Hard-to-find

For Every Bragg There’s A Bono

Mixing Pop and Politics He Asks Me What The Use Is. That’s a Billy Bragg line. From ‘Waiting For The Great Leap Forward‘. But you knew that already.

Mixing pop and politics always sits slightly uneasily with me. A bit rich coming from someone who loves the early work of Bob Dylan I know, not to mention the socio-soul of Curtis ‘n Marvin ‘n Stevie, The Specials and all of 2 Tone, the angry young Mr Weller (when I think about it, I could go on and on and on), but you’ve got to agree with me that while there are the earnest few who do so for the correct, compassionate reasons there are those who do it more for the ker-ching and the career. Aye Geldof. Perhaps even you. Pause.

End pause.

Phew. I half thought a bolt of lightning would flash outta the sky and knock me outta my new suede slippers there. Anyway, what was I saying? Oh aye, that’s right; for every Bragg there’s a Bono, for every Stevie a Sting.

Housemartins Mk1. Where’s FatBoy Slim?

I like the sound of records. Often I don’t actually listen to what the singer’s singing about. A bit rich coming from someone who loves the early work of etc etc blah blah blah, yes, but this would explain my love of the Cocteau Twins. When I was at school and Happy Hour came out I thought The Housemartins were just a slightly wacky guitar band with a clever grasp of melody and terrible taste in knitwear, no more and no less. Later in life I appreciated Paul Heaton’s biting sattire on some of The Beautiful South’s material (even the band’s name had political undertones, I got that), but I never really had his first band down as being overtly political. All that changed (I’m embarrassed to admit) only 2 months ago. Flag Day, from The Housemartin’s London 0, Hull 4 LP popped up whilst the iPod was on shuffle and oh! The penny dropped. Flag Day in 1986 was far too slow for this 16 year old. It was nothing like Happy Hour or Anxious or We’re Not Deep or any other of those 4 chord toe tappers. It broke the flow of what was a jaunty wee album up until that point and although I’d never get up and move the needle onto the next track, I doubt I actually properly listened to it more than once. Fast forward 25 or so years and it’s quite clear; The Housemartins were a slightly wacky guitar band with a clever grasp of melody, terrible taste in knitwear and a terrific way with words.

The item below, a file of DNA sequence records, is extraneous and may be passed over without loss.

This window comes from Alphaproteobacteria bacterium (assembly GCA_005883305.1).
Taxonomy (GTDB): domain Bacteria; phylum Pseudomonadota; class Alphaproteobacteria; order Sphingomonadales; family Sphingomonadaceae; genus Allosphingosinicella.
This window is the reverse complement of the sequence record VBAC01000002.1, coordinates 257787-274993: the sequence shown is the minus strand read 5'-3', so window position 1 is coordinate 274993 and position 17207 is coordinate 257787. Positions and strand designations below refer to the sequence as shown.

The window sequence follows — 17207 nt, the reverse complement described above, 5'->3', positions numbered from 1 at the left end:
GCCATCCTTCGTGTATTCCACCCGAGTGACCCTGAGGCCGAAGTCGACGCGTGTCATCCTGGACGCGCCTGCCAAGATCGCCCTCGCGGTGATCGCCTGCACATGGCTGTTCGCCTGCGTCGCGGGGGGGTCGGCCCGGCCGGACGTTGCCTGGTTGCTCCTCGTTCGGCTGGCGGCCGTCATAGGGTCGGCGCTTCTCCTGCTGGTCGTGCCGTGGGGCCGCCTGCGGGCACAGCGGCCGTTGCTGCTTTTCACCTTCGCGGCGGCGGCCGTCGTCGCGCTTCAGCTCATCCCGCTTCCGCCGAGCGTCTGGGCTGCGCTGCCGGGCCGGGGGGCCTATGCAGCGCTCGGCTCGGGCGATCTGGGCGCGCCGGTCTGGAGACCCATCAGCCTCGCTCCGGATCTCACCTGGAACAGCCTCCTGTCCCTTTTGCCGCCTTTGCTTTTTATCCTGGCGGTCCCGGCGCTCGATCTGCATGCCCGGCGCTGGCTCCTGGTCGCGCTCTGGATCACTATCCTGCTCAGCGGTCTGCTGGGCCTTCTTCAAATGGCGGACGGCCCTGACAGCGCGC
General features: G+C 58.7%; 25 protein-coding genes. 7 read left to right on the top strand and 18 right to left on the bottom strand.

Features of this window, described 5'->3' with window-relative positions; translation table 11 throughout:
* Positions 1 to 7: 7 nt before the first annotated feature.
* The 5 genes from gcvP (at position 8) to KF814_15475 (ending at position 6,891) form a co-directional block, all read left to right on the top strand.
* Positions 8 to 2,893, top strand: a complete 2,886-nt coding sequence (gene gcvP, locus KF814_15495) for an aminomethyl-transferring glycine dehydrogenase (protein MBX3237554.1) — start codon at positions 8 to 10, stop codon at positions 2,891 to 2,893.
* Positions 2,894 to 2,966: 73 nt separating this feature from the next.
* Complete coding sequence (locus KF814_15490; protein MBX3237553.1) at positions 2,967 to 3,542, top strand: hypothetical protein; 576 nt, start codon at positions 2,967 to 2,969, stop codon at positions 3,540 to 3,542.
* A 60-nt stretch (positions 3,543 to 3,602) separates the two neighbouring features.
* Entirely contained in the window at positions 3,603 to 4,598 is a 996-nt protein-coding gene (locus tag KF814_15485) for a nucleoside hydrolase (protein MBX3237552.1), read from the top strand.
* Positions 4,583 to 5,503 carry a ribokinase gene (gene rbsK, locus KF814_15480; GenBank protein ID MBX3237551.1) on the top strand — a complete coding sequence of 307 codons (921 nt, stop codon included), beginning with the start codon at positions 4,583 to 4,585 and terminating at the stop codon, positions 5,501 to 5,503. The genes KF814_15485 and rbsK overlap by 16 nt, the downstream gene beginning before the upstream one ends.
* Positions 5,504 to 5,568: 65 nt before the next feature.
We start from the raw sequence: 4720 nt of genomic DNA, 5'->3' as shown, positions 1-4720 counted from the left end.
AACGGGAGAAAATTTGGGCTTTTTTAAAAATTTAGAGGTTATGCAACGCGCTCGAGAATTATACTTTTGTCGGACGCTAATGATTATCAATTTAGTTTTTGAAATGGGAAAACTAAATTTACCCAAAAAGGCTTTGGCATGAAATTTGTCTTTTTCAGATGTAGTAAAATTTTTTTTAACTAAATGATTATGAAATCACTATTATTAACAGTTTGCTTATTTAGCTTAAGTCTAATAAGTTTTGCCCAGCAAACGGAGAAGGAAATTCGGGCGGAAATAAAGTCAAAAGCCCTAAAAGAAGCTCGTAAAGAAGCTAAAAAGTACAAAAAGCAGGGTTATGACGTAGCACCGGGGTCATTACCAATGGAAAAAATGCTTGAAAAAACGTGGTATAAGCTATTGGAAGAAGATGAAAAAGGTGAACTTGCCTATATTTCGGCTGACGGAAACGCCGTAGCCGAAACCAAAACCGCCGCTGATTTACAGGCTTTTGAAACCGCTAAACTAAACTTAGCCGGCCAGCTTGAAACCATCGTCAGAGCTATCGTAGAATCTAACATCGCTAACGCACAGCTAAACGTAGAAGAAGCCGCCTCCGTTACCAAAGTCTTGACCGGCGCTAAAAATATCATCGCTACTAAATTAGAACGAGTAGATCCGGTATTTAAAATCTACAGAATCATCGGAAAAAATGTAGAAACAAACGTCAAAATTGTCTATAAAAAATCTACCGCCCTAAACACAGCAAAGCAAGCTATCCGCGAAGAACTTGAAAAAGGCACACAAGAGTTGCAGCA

Too many Florence Nightingales
Not enough Robin Hoods
Too many halos not enough heroes
Coming up with the goods
So you though you’d like to change the world
Decided to stage a jumble sale
For the poor, for the poor

It’s a waste of time if you know what they mean
Try shaking a box in front of the Queen
’cause her purse is fat and bursting at the seams
It’s a waste of time if you know what they mean

Too many hands in too many pockets
Not enough hands on hearts
Too many ready to call it a day
Before the day starts
So you thought you’d like to see them healed
Got Blue Peter to stage an appeal
For the poor, for the poor

It’s a waste of time if you know what they mean
Try shaking a box in front of the Queen
’cause her purse is fat and bursting at the seams
It’s a waste of time if you know what they mean

Flag day, flag day, flag day.

How good is that? Paul Heaton isn’t that much older than me and here he was writing acidic commentaries on modern society. It could’ve been written yesterday, it’s that relevant today. Flag Day is lo-fi gospel, all chunky piano chords and sincere white boy vocals. Nothing much like the rest of the debut album and perhaps then a bizzare choice for a first single. It barely scraped the top 150. Later on, The Housemartins would do garage gospel again and take it all the way to the top. Christian Socialists at the Christmas number 1, if memory serves me correctly. Or did Reet Petite beat it? It seems a long way away these days.

The Music:

Flag Day (original single mix)

Flag Day (LP version)

Tune in next week as I discover the real meaning behind the tracks on This Is The Story by everyone’s favourite Caledonian Calvinists, The Proclaimers.

Housemartins Mk2. There’s the FatBoy! And the axe wielding maniac.

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